Sunday, September 20, 2015

Deadly Mob Learning

The Australia's "National Broadband Network" (NBN) will cost more than $30B, but may may increase inequity of access, particularly for education in remote indigenous communities.

The NBN is planned to use fibre optic and hybrid cable to households in the city, fixed terrestrial wireless in regional areas and satellite broadband in remote areas.  But if applications are developed for the higher speed urban part of the network, they may not work as well (or at all) on the remote satellite service, or on wireless mobile devices.

Education was envisaged as one use for the NBN. But the NBN was designed on the assumption that the primary use of the Internet would be in the home (even the wireless part of the NBN is fixed, not mobile). If users are mobile, then the network may be of little use. In particular this will disadvantage remote indigenous communities, which already have limited access to services, including education.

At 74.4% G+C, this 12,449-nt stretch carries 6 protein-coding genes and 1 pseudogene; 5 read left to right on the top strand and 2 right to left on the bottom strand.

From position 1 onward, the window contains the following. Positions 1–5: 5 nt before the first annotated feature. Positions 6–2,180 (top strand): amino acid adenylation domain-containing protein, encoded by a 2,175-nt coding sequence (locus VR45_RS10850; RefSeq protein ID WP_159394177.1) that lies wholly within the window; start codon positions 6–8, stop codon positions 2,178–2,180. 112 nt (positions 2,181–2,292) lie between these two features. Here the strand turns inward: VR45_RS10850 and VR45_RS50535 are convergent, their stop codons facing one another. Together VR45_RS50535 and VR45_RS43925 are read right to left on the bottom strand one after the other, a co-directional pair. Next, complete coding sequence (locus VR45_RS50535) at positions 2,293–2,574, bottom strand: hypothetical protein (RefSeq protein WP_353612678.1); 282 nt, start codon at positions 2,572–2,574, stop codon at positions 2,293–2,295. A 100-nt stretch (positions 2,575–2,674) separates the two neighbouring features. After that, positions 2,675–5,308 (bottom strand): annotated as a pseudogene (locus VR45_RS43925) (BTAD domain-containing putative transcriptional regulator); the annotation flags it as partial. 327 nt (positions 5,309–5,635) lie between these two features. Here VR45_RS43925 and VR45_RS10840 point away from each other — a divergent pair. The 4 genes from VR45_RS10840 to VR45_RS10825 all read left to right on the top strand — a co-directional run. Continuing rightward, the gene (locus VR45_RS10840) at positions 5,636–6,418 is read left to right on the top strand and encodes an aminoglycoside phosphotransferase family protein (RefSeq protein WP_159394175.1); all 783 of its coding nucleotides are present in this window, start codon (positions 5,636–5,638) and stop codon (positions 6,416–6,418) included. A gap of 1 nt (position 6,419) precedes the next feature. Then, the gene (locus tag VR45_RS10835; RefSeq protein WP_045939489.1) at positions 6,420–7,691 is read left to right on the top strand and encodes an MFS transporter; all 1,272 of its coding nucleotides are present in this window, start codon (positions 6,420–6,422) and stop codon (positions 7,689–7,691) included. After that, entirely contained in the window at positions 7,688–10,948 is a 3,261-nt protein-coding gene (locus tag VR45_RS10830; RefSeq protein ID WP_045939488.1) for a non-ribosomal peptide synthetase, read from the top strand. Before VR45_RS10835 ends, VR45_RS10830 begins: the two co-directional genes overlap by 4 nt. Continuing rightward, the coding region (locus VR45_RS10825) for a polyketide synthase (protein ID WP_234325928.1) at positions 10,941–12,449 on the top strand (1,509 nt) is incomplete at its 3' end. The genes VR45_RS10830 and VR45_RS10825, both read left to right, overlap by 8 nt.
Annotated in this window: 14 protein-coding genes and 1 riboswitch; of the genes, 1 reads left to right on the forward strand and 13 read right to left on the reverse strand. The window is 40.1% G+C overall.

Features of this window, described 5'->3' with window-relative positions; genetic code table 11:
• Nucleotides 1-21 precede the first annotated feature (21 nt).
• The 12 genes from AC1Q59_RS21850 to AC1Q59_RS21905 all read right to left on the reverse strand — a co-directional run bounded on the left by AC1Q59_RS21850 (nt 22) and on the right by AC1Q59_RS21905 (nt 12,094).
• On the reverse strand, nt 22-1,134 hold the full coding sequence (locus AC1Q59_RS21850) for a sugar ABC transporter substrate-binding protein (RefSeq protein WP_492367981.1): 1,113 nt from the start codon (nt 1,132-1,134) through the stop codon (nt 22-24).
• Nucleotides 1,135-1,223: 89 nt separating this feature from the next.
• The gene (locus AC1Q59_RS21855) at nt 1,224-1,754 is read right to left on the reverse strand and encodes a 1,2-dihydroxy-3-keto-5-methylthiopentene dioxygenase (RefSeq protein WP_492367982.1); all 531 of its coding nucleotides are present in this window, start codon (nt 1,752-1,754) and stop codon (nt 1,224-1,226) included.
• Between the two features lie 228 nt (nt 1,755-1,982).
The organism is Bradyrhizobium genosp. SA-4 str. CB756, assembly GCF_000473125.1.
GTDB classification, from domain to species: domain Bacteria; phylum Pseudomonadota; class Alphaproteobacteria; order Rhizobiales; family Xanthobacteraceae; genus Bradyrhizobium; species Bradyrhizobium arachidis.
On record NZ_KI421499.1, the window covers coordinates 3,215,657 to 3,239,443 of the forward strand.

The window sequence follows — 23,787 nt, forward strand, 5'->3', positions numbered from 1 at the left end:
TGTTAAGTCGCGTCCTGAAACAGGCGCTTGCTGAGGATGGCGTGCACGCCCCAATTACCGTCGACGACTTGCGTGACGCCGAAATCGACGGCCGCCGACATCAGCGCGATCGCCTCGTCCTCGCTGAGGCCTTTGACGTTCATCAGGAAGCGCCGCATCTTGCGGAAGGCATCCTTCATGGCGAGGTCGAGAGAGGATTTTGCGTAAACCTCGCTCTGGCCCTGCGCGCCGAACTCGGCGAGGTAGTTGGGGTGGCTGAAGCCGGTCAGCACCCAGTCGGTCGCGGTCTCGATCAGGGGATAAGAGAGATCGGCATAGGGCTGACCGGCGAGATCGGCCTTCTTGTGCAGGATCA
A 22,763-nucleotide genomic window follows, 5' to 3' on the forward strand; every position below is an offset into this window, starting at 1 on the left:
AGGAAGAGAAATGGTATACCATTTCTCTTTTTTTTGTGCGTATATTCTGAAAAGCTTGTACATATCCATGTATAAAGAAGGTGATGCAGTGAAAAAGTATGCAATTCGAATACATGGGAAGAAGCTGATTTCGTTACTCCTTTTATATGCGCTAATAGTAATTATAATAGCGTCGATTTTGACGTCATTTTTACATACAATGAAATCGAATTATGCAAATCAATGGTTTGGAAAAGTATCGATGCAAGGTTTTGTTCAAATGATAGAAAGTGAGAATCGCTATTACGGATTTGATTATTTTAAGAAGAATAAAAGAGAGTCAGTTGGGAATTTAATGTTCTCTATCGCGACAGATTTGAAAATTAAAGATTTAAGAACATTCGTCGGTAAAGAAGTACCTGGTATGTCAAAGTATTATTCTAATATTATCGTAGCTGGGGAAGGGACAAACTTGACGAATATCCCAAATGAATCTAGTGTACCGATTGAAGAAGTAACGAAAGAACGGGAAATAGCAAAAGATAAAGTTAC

Philip Townsend at Flinders University of South Australia, is researching connecting remote groups of teachers together for education with mobile devices, or deadly mob learning ("high quality group learning" iAustralian Aboriginal English):
  1. Guenther, J., McRae-Williams, E., & Townsend, P. (2012). Can m-and e-learning support pathways for meaningful vocation in remote communities?. AVETRA 15th Annual Conference. The Value and Voice of VET Research for individuals, industry, community and the nation, Rydges Capital Hill, ACT Retrieved July. Retrieved from
  2. Townsend, P. (2014). Deadly Remote Teacher Education by Mobile Devices. Retrieved from,%20Deadly%20remote%20teacher%20education%20by%20mobile%20devices_0.docx
  3. Townsend, P. (2014). Mobile Learning Engagement is Location Neutral. Transactions on Mobile Learning, 5. Retrieved from
  4. Townsend, P. B. (2015). Mob learning-digital communities for remote aboriginal and Torres strait islander tertiary students. Journal of Economic & Social Policy, 17(2), 20. Retrieved from

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